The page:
Bush and the U.N.: a reluctant embrace

The administration's attitude toward the UN has evolved from antipathy to engagement.

President George W. Bush spoke at the 62nd session of the United Nations General Assembly in Sept. 2007 and will address the UN on Tuesday.

When President Bush stands at the podium of the United Nations General Assembly Tuesday morning, his last speech as American president to the global forum will mark the administration's trajectory from disdain and disregard for the UN to pragmatic acceptance and even, according to some US officials, whole-hearted engagement.

That shift has come in part because the United Nations has proved to Mr. Bush to be an essential partner in his central national security focus – the battle against terrorism. The body Bush once said risked "irrelevance" has taken a number of actions since 9/11 – targeting the finances of terrorist groups, enacting controls on the spread of weapons of mass destruction, approving sanctions to halt nuclear proliferation – that reinforce US national security goals.

The UN "looks very different today than it did on Sept. 10 of 2001, and those changes put the UN on better footing to prevent future terrorist attacks," says Brian Hook, acting assistant secretary of State for international organization affairs. Noting that the UN's charter calls for it to address threats to the world's peace and security, Mr. Hook says, "This president has worked very hard to help the UN give meaning to its ideals."

Bush's evolution from skepticism and antagonism toward the UN to embracing it is reminiscent of the path taken by another US president, Ronald Reagan. President Reagan was another two-term president who initially had little use for the unwieldy international body but left the White House with a better appreciation for the world body, UN scholars say.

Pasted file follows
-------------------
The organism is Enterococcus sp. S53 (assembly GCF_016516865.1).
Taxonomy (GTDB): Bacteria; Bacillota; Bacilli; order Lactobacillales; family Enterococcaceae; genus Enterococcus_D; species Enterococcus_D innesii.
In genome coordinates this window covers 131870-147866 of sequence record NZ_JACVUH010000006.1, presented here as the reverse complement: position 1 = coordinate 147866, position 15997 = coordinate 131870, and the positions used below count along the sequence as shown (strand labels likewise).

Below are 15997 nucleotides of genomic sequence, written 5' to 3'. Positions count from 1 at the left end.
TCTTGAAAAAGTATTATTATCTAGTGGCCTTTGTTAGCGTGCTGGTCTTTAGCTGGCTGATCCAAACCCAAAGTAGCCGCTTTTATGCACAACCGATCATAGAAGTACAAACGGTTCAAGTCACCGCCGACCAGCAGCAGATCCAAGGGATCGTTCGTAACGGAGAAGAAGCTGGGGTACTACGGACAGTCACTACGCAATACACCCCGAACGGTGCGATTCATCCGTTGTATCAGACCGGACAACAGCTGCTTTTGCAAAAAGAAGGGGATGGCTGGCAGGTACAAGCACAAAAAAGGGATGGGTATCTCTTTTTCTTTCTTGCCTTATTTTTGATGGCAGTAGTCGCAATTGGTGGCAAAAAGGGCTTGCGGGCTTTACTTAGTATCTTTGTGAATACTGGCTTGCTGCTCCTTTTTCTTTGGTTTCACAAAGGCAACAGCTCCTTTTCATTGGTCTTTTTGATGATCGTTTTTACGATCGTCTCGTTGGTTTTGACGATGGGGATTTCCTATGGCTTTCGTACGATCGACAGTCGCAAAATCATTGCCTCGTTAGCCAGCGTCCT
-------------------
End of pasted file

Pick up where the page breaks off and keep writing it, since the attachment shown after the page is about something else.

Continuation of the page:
As a budding conservative leader, Reagan wrote of the folly of "subordinating American interests" to the United Nations, and, through most of his presidency, dismissed the UN as a den of authoritarian regimes and small despots. But he sang a different tune by the time he addressed the General Assembly for the last time in September 1988. Saying he "stood at this podium … at a moment of hope," Reagan reviewed freedom's advance over the previous eight years, lauded UN reforms, and cited specific issues such as terrorist hijackings where the UN had played a crucial role.

"Yes, the United Nations is a better place than it was eight years ago," Reagan said, "and so, too, is the world."

Parallels with Reagan

Bush's speech may strike a similarly conciliatory and hopeful tone, given the two presidents' parallel tracks. "Reagan ended his tenure with one of the warmest speeches to the UN I can ever recall hearing," says Edward Luck, senior vice president of the International Peace Institute (IPI) in New York with long experience at the UN. "He really treated the UN as if he were coming home for the last time."

Mr. Luck, who says he has "never seen an administration so engaged in getting things done though the Security Council as the Bush administration in recent years," believes Bush is likely to offer an inventory, as Reagan did, of areas in which the US both challenged and worked with the UN.